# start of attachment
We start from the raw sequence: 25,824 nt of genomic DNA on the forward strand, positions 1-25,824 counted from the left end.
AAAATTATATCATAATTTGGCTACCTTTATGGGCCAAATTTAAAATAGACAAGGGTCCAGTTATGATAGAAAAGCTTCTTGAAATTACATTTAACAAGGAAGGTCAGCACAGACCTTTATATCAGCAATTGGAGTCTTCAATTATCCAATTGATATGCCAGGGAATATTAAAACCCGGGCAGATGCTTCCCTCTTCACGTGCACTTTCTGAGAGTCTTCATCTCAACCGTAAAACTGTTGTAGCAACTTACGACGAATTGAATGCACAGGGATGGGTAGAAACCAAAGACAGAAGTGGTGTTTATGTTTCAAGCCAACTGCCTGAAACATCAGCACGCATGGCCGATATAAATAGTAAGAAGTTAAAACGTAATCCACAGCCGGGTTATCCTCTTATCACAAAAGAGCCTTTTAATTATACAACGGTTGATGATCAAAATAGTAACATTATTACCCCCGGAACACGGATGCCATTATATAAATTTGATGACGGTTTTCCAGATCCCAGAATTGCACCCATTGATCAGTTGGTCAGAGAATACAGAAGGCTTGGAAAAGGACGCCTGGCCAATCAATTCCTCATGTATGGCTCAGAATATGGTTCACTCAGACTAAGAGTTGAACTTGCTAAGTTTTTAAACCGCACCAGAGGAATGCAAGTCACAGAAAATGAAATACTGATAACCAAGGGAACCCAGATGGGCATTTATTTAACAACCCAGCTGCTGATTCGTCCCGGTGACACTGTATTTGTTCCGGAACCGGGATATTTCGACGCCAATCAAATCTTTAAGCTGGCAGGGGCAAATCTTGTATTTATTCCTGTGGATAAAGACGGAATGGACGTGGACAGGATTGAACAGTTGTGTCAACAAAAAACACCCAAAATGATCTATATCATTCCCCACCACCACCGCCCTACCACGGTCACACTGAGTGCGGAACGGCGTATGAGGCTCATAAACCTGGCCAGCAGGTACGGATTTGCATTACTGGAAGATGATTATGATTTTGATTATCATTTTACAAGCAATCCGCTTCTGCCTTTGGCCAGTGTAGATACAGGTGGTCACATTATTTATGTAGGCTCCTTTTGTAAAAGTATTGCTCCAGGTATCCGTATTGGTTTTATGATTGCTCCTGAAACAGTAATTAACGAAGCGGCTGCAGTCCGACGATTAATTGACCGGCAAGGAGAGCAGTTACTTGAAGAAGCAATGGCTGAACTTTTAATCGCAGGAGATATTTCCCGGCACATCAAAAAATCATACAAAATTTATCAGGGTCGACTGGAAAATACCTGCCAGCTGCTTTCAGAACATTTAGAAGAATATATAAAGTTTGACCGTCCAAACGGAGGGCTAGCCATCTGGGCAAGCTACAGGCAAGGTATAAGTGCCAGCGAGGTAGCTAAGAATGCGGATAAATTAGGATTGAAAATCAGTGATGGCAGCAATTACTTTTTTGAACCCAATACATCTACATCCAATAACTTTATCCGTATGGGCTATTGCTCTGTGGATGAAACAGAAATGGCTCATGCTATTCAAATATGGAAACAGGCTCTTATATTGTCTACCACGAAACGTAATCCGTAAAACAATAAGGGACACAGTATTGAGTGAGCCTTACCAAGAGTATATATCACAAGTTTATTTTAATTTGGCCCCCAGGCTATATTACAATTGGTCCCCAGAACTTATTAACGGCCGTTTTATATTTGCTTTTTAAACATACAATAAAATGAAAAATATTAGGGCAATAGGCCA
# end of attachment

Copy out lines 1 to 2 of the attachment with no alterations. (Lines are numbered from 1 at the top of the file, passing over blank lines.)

We start from the raw sequence: 25,824 nt of genomic DNA on the forward strand, positions 1-25,824 counted from the left end.
AAAATTATATCATAATTTGGCTACCTTTATGGGCCAAATTTAAAATAGACAAGGGTCCAGTTATGATAGAAAAGCTTCTTGAAATTACATTTAACAAGGAAGGTCAGCACAGACCTTTATATCAGCAATTGGAGTCTTCAATTATCCAATTGATATGCCAGGGAATATTAAAACCCGGGCAGATGCTTCCCTCTTCACGTGCACTTTCTGAGAGTCTTCATCTCAACCGTAAAACTGTTGTAGCAACTTACGACGAATTGAATGCACAGGGATGGGTAGAAACCAAAGACAGAAGTGGTGTTTATGTTTCAAGCCAACTGCCTGAAACATCAGCACGCATGGCCGATATAAATAGTAAGAAGTTAAAACGTAATCCACAGCCGGGTTATCCTCTTATCACAAAAGAGCCTTTTAATTATACAACGGTTGATGATCAAAATAGTAACATTATTACCCCCGGAACACGGATGCCATTATATAAATTTGATGACGGTTTTCCAGATCCCAGAATTGCACCCATTGATCAGTTGGTCAGAGAATACAGAAGGCTTGGAAAAGGACGCCTGGCCAATCAATTCCTCATGTATGGCTCAGAATATGGTTCACTCAGACTAAGAGTTGAACTTGCTAAGTTTTTAAACCGCACCAGAGGAATGCAAGTCACAGAAAATGAAATACTGATAACCAAGGGAACCCAGATGGGCATTTATTTAACAACCCAGCTGCTGATTCGTCCCGGTGACACTGTATTTGTTCCGGAACCGGGATATTTCGACGCCAATCAAATCTTTAAGCTGGCAGGGGCAAATCTTGTATTTATTCCTGTGGATAAAGACGGAATGGACGTGGACAGGATTGAACAGTTGTGTCAACAAAAAACACCCAAAATGATCTATATCATTCCCCACCACCACCGCCCTACCACGGTCACACTGAGTGCGGAACGGCGTATGAGGCTCATAAACCTGGCCAGCAGGTACGGATTTGCATTACTGGAAGATGATTATGATTTTGATTATCATTTTACAAGCAATCCGCTTCTGCCTTTGGCCAGTGTAGATACAGGTGGTCACATTATTTATGTAGGCTCCTTTTGTAAAAGTATTGCTCCAGGTATCCGTATTGGTTTTATGATTGCTCCTGAAACAGTAATTAACGAAGCGGCTGCAGTCCGACGATTAATTGACCGGCAAGGAGAGCAGTTACTTGAAGAAGCAATGGCTGAACTTTTAATCGCAGGAGATATTTCCCGGCACATCAAAAAATCATACAAAATTTATCAGGGTCGACTGGAAAATACCTGCCAGCTGCTTTCAGAACATTTAGAAGAATATATAAAGTTTGACCGTCCAAACGGAGGGCTAGCCATCTGGGCAAGCTACAGGCAAGGTATAAGTGCCAGCGAGGTAGCTAAGAATGCGGATAAATTAGGATTGAAAATCAGTGATGGCAGCAATTACTTTTTTGAACCCAATACATCTACATCCAATAACTTTATCCGTATGGGCTATTGCTCTGTGGATGAAACAGAAATGGCTCATGCTATTCAAATATGGAAACAGGCTCTTATATTGTCTACCACGAAACGTAATCCGTAAAACAATAAGGGACACAGTATTGAGTGAGCCTTACCAAGAGTATATATCACAAGTTTATTTTAATTTGGCCCCCAGGCTATATTACAATTGGTCCCCAGAACTTATTAACGGCCGTTTTATATTTGCTTTTTAAACATACAATAAAATGAAAAATATTAGGGCAATAGGCCA